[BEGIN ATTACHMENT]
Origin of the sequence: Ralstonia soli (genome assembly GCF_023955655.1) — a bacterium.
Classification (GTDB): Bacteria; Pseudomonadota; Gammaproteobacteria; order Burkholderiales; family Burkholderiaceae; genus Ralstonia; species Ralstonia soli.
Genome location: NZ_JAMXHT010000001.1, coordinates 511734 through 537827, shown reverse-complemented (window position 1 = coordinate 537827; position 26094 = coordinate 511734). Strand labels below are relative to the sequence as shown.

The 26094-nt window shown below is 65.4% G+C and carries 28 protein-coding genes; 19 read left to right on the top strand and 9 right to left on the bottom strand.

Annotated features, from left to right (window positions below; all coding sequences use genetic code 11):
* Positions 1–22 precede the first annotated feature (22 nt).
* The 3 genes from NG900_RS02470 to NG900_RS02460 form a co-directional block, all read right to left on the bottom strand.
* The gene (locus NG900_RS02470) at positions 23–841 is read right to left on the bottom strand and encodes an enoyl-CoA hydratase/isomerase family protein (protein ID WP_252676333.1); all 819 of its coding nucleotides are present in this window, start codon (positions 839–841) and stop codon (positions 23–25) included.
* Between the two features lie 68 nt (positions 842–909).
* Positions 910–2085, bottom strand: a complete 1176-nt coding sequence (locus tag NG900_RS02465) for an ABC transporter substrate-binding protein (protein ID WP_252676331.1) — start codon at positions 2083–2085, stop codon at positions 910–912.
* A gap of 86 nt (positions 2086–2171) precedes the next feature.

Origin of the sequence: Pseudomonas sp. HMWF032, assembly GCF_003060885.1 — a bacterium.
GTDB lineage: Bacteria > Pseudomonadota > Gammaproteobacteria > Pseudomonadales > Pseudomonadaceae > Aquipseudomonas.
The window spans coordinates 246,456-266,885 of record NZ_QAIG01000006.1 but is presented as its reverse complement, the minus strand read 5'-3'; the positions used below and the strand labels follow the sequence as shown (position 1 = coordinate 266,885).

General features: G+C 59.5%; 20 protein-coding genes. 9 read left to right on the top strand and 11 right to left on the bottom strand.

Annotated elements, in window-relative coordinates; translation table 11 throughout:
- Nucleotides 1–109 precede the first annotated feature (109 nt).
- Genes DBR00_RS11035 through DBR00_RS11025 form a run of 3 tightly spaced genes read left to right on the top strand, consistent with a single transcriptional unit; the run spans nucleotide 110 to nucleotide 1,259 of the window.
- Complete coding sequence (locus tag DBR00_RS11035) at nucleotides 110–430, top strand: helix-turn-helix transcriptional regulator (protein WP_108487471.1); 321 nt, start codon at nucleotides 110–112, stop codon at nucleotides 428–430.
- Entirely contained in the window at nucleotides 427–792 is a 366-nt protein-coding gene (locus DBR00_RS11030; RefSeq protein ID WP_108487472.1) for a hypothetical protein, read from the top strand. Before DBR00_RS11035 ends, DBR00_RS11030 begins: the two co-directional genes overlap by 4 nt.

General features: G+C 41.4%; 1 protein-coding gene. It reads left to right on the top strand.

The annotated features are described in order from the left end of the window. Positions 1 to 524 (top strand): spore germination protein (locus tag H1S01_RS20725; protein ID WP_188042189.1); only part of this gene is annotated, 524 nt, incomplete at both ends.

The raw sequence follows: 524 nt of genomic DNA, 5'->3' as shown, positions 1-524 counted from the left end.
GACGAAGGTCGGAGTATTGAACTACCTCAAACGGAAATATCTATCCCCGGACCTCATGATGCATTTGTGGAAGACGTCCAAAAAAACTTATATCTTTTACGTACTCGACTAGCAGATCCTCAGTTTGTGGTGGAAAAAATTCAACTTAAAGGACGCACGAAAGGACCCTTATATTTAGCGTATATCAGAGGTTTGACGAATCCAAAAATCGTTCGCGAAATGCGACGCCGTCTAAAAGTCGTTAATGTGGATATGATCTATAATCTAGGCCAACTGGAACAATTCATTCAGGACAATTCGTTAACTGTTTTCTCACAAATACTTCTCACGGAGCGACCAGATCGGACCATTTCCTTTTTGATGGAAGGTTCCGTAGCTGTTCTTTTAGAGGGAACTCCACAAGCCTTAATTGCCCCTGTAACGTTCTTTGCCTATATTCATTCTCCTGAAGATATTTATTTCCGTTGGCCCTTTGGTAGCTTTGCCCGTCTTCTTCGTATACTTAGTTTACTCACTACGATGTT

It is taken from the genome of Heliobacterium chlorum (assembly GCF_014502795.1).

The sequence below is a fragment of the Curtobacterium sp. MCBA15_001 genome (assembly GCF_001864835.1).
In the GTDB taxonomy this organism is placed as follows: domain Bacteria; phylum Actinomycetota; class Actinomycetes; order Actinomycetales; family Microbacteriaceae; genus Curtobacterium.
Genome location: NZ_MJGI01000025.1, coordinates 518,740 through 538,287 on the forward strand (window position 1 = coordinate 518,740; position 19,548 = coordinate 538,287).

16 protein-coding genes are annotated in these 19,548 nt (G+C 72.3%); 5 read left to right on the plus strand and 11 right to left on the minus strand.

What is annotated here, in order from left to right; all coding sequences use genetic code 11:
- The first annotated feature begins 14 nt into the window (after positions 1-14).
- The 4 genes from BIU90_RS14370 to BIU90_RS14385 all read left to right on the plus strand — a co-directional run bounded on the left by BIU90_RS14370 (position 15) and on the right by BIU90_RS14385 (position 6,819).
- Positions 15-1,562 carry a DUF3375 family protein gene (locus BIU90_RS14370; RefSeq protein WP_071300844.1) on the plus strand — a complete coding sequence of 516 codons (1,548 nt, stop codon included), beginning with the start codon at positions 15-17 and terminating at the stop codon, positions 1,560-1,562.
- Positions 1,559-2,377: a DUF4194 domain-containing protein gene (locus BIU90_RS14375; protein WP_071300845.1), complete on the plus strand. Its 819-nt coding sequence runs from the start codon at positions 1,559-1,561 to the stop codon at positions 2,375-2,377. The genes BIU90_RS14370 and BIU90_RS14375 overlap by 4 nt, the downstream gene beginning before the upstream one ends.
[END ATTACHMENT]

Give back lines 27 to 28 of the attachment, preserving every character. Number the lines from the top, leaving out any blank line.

In the GTDB taxonomy this organism is placed as follows: domain Bacteria; phylum Actinomycetota; class Actinomycetes; order Actinomycetales; family Microbacteriaceae; genus Curtobacterium.
Genome location: NZ_MJGI01000025.1, coordinates 518,740 through 538,287 on the forward strand (window position 1 = coordinate 518,740; position 19,548 = coordinate 538,287).